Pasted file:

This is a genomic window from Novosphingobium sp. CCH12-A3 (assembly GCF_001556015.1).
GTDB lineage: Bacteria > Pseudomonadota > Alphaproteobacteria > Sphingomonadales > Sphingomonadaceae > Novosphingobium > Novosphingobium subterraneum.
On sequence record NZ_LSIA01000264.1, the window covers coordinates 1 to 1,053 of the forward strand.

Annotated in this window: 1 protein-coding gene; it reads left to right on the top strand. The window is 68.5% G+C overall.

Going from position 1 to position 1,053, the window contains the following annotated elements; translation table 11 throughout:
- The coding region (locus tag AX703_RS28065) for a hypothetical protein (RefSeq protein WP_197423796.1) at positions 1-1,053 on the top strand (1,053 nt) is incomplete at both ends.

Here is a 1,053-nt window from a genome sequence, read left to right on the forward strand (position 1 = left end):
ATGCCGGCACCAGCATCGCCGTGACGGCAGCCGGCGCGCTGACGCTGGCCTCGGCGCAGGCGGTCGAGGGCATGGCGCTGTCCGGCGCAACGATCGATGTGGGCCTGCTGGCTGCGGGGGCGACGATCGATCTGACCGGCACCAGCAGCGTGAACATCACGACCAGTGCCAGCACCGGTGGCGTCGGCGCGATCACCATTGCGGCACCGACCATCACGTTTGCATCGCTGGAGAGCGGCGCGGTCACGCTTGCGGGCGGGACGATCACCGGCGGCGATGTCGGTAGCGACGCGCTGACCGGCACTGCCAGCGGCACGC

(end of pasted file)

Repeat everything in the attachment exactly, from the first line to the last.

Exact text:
This is a genomic window from Novosphingobium sp. CCH12-A3 (assembly GCF_001556015.1).
GTDB lineage: Bacteria > Pseudomonadota > Alphaproteobacteria > Sphingomonadales > Sphingomonadaceae > Novosphingobium > Novosphingobium subterraneum.
On sequence record NZ_LSIA01000264.1, the window covers coordinates 1 to 1,053 of the forward strand.

Annotated in this window: 1 protein-coding gene; it reads left to right on the top strand. The window is 68.5% G+C overall.

Going from position 1 to position 1,053, the window contains the following annotated elements; translation table 11 throughout:
- The coding region (locus tag AX703_RS28065) for a hypothetical protein (RefSeq protein WP_197423796.1) at positions 1-1,053 on the top strand (1,053 nt) is incomplete at both ends.

Here is a 1,053-nt window from a genome sequence, read left to right on the forward strand (position 1 = left end):
ATGCCGGCACCAGCATCGCCGTGACGGCAGCCGGCGCGCTGACGCTGGCCTCGGCGCAGGCGGTCGAGGGCATGGCGCTGTCCGGCGCAACGATCGATGTGGGCCTGCTGGCTGCGGGGGCGACGATCGATCTGACCGGCACCAGCAGCGTGAACATCACGACCAGTGCCAGCACCGGTGGCGTCGGCGCGATCACCATTGCGGCACCGACCATCACGTTTGCATCGCTGGAGAGCGGCGCGGTCACGCTTGCGGGCGGGACGATCACCGGCGGCGATGTCGGTAGCGACGCGCTGACCGGCACTGCCAGCGGCACGC